The second counter measure is by increasing the supply of equipment from friendly countries, which has led to an increase in the share of Asian brands represented in the total volume of new business, which was 30% against 25% a year earlier.
According to data shared with conference goers, the Russian leasing market is also undergoing significant consolidation, with the nation's top 10 lessors growing their share of new leasing volume from 63% to 75%, in 2022, compared with 2021. Meanwhile, foreign leasing companies' share of total new leasing volume decreased from 8% to 2% over the same period.
One major trend in the Russian market is a fall in leasing activity among large lessees. Meanwhile, small-and-medium-sized businesses improved their leasing activity with their share in leasing contracts up from 65% to 72% in 2022, compared to 2021.
In terms of asset classes, there has been a decrease in sales of passenger cars and light commercial vehicles (LCVs) due to the global exodus of most automakers from the Russian market in the last couple of years.
Against this backdrop, Russia's top auto buyers are switching to Asian brands.
The most high-profile exits by automakers include Renault, Nissan and Mercedes. Meanwhile, Chinese brands such as Haval, Chery and Geely account for almost 40% of Russia's new car sales today, up from less than 10% in January-February of 2022, according to Reuters.
Ilya Lesnikov, development director of AS Finance (a leasing company based in the Urals region), said: “By the end of last year logistical problems were resolved, parallel imports were built and deliveries from China were adjusted, but unfortunately problems with after-sales service for Asian equipment in Russia remain.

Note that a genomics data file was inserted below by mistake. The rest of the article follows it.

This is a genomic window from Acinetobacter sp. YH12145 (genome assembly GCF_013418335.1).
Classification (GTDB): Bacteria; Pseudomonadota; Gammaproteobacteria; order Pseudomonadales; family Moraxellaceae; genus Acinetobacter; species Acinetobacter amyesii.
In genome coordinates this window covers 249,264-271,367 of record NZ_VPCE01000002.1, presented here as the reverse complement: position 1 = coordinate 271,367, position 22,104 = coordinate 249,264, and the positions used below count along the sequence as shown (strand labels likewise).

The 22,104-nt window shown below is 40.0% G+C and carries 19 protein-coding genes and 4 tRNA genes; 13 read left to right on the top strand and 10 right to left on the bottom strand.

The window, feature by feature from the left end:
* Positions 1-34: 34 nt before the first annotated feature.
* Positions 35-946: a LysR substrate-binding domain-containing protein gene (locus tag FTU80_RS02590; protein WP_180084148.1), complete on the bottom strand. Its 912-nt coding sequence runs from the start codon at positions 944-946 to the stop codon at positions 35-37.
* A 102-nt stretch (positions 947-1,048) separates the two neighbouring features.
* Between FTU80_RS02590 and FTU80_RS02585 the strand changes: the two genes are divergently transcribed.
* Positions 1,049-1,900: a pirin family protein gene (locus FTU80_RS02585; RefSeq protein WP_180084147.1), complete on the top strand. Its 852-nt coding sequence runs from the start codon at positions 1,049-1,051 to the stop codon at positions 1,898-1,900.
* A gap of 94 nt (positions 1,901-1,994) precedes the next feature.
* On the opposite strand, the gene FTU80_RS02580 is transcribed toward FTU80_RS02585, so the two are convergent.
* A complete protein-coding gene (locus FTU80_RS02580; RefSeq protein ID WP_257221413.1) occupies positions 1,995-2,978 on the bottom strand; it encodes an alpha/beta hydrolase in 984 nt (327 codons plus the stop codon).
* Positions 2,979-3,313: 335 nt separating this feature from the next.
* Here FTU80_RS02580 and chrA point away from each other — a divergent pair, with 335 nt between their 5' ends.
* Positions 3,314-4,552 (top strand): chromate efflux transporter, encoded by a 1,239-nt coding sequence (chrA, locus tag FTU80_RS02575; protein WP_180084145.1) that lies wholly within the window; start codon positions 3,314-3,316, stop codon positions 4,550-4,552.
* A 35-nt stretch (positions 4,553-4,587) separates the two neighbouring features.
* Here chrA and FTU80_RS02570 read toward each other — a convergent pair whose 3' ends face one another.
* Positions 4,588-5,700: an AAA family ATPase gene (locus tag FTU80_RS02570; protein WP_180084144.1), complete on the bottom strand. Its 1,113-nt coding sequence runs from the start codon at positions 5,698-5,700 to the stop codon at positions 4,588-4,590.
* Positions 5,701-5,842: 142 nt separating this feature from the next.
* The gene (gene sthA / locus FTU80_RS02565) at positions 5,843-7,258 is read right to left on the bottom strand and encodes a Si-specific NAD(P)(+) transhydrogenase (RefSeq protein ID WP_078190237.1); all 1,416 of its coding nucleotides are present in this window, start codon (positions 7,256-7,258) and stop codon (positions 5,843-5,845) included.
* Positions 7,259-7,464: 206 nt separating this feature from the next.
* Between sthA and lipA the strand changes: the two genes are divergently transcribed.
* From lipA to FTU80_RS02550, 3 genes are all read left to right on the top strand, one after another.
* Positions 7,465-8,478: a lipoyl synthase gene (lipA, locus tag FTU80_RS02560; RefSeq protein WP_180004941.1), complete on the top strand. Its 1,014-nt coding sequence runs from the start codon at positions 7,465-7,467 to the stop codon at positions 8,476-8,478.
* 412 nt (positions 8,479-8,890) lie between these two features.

According to Lesnikov, competition has become tougher, especially for equipment leasing, and this is a natural process associated with the contraction in some market segments.
Due to current market conditions, Russian leasing companies are pinning their hopes on increased support from the State.
"We hope the State will again introduce tools to support lessees, as subsidisation of the purchase of equipment on lease significantly contributes to sales’ growth,” says Vyacheslav Dorofeev, director of the Carcade Yekaterinburg leasing company.
According to Anton Wolf, director of the Urals regional branch of Sberbank Leasing JSC, a US-sanctioned company, the company saw a decrease in the activity of its clients in Q2 2022, but a recovery was underway by Q4 2022. "We look at 2023 with moderate optimism, Wolf said.
Wolf sees the best prospect for leasing growth in the market for road construction equipment: “We expect a significant increase in this segment, and the first quarter of this year already shows activity.”
According to Wolf, a shortage of suitable equipment currently constrains Russia's industrial development, and with resources for direct purchase scarce, leasing offers an excellent solution for equipment and fleet renewal.
According to a forecast by analyst Zoya Sovetkina, the Russian leasing market in 2023 will show moderate growth of about 10% compared to 2022, although it is likely to be significantly lower than 2021.